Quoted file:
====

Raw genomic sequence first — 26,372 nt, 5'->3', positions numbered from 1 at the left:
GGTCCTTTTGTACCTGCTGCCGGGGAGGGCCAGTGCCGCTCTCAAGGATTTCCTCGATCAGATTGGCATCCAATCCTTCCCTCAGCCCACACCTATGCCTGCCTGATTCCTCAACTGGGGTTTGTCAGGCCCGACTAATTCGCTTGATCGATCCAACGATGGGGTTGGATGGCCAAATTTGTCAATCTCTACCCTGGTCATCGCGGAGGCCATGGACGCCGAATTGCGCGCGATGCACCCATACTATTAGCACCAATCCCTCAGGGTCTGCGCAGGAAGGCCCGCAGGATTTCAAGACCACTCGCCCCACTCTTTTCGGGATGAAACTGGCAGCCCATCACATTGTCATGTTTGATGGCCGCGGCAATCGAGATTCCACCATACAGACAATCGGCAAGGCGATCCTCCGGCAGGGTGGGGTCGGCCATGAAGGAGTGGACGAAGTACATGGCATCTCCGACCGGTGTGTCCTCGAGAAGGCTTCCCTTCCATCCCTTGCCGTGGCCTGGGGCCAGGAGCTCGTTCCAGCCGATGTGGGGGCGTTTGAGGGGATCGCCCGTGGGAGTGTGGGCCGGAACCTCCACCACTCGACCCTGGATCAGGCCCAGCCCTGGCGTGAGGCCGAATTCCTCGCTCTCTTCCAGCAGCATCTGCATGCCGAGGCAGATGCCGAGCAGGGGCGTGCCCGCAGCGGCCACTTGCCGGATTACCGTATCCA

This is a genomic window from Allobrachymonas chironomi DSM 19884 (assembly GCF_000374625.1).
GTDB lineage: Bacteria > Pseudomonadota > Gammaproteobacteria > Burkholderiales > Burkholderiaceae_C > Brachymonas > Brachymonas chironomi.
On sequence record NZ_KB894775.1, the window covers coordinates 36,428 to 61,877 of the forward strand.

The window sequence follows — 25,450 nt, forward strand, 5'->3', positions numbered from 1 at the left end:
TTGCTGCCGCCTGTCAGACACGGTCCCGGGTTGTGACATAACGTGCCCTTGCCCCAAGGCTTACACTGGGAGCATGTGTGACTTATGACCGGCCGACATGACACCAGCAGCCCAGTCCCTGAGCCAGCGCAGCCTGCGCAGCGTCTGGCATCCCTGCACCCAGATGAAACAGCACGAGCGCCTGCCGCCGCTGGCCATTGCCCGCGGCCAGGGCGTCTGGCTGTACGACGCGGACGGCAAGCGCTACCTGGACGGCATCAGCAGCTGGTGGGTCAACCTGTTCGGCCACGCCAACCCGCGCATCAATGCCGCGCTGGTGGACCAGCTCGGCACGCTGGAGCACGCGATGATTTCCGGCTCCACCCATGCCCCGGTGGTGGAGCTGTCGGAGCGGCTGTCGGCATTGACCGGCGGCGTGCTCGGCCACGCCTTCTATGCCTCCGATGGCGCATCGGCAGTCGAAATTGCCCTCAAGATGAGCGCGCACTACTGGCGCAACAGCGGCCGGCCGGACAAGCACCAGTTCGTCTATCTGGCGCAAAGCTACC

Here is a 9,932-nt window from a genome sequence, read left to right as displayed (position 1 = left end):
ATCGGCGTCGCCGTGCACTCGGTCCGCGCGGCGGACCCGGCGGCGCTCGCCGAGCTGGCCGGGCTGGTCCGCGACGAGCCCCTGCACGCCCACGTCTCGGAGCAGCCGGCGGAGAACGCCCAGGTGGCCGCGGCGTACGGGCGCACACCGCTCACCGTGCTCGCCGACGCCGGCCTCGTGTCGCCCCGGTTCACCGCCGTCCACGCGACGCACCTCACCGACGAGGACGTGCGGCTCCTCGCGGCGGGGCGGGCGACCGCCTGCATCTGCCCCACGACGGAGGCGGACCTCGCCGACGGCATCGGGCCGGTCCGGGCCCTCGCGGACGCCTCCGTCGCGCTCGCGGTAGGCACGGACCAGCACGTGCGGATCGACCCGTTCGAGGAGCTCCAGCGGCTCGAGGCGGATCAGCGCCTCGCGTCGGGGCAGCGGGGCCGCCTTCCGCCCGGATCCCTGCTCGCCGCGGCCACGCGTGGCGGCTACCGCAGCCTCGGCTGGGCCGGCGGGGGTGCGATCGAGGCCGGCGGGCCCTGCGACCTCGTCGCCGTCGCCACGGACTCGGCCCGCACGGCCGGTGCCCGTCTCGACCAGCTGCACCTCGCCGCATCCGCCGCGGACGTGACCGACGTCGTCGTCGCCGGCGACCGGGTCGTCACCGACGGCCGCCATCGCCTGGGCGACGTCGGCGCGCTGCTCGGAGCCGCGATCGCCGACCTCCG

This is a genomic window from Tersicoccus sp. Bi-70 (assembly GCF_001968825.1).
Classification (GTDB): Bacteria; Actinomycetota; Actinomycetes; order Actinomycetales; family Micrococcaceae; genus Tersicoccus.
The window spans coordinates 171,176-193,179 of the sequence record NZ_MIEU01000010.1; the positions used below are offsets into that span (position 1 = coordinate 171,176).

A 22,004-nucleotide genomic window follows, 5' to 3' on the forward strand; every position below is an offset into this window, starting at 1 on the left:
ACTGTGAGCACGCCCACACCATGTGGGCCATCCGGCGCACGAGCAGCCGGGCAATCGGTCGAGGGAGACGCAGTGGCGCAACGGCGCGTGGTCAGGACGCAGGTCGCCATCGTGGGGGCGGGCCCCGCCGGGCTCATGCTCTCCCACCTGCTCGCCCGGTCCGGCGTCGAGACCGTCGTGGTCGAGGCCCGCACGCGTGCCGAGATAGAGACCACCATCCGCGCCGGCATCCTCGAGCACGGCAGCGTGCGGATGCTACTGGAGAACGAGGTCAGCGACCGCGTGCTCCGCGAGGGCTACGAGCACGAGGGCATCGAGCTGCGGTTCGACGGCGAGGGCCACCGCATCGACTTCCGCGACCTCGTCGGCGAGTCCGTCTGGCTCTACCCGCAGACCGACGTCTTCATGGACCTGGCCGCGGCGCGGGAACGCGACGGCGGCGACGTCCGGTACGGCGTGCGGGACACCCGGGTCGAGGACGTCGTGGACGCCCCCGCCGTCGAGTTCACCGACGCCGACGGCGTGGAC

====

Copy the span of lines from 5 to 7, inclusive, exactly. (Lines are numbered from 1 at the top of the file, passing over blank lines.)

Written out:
On sequence record NZ_KB894775.1, the window covers coordinates 36,428 to 61,877 of the forward strand.

The window sequence follows — 25,450 nt, forward strand, 5'->3', positions numbered from 1 at the left end:
TTGCTGCCGCCTGTCAGACACGGTCCCGGGTTGTGACATAACGTGCCCTTGCCCCAAGGCTTACACTGGGAGCATGTGTGACTTATGACCGGCCGACATGACACCAGCAGCCCAGTCCCTGAGCCAGCGCAGCCTGCGCAGCGTCTGGCATCCCTGCACCCAGATGAAACAGCACGAGCGCCTGCCGCCGCTGGCCATTGCCCGCGGCCAGGGCGTCTGGCTGTACGACGCGGACGGCAAGCGCTACCTGGACGGCATCAGCAGCTGGTGGGTCAACCTGTTCGGCCACGCCAACCCGCGCATCAATGCCGCGCTGGTGGACCAGCTCGGCACGCTGGAGCACGCGATGATTTCCGGCTCCACCCATGCCCCGGTGGTGGAGCTGTCGGAGCGGCTGTCGGCATTGACCGGCGGCGTGCTCGGCCACGCCTTCTATGCCTCCGATGGCGCATCGGCAGTCGAAATTGCCCTCAAGATGAGCGCGCACTACTGGCGCAACAGCGGCCGGCCGGACAAGCACCAGTTCGTCTATCTGGCGCAAAGCTACC